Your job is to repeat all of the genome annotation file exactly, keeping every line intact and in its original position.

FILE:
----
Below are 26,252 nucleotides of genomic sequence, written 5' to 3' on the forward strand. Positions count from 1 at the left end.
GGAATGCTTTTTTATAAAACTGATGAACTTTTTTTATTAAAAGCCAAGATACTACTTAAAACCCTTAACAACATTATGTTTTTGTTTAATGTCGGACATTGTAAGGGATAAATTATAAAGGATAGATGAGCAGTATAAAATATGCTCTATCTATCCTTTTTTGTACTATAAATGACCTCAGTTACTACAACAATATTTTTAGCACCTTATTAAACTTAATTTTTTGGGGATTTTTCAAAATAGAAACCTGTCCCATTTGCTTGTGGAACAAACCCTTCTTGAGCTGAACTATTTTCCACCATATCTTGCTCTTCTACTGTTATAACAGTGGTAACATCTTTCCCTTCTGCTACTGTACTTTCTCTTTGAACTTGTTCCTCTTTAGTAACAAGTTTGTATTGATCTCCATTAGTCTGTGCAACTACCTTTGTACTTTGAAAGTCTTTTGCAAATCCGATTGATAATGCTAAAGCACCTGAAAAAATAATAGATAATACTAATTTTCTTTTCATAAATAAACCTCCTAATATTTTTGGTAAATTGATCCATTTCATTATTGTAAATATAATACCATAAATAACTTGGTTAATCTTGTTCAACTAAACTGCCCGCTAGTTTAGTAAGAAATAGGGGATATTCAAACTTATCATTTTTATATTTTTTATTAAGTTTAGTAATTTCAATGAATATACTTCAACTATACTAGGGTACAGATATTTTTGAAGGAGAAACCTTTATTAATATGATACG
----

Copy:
Below are 26,252 nucleotides of genomic sequence, written 5' to 3' on the forward strand. Positions count from 1 at the left end.
GGAATGCTTTTTTATAAAACTGATGAACTTTTTTTATTAAAAGCCAAGATACTACTTAAAACCCTTAACAACATTATGTTTTTGTTTAATGTCGGACATTGTAAGGGATAAATTATAAAGGATAGATGAGCAGTATAAAATATGCTCTATCTATCCTTTTTTGTACTATAAATGACCTCAGTTACTACAACAATATTTTTAGCACCTTATTAAACTTAATTTTTTGGGGATTTTTCAAAATAGAAACCTGTCCCATTTGCTTGTGGAACAAACCCTTCTTGAGCTGAACTATTTTCCACCATATCTTGCTCTTCTACTGTTATAACAGTGGTAACATCTTTCCCTTCTGCTACTGTACTTTCTCTTTGAACTTGTTCCTCTTTAGTAACAAGTTTGTATTGATCTCCATTAGTCTGTGCAACTACCTTTGTACTTTGAAAGTCTTTTGCAAATCCGATTGATAATGCTAAAGCACCTGAAAAAATAATAGATAATACTAATTTTCTTTTCATAAATAAACCTCCTAATATTTTTGGTAAATTGATCCATTTCATTATTGTAAATATAATACCATAAATAACTTGGTTAATCTTGTTCAACTAAACTGCCCGCTAGTTTAGTAAGAAATAGGGGATATTCAAACTTATCATTTTTATATTTTTTATTAAGTTTAGTAATTTCAATGAATATACTTCAACTATACTAGGGTACAGATATTTTTGAAGGAGAAACCTTTATTAATATGATACG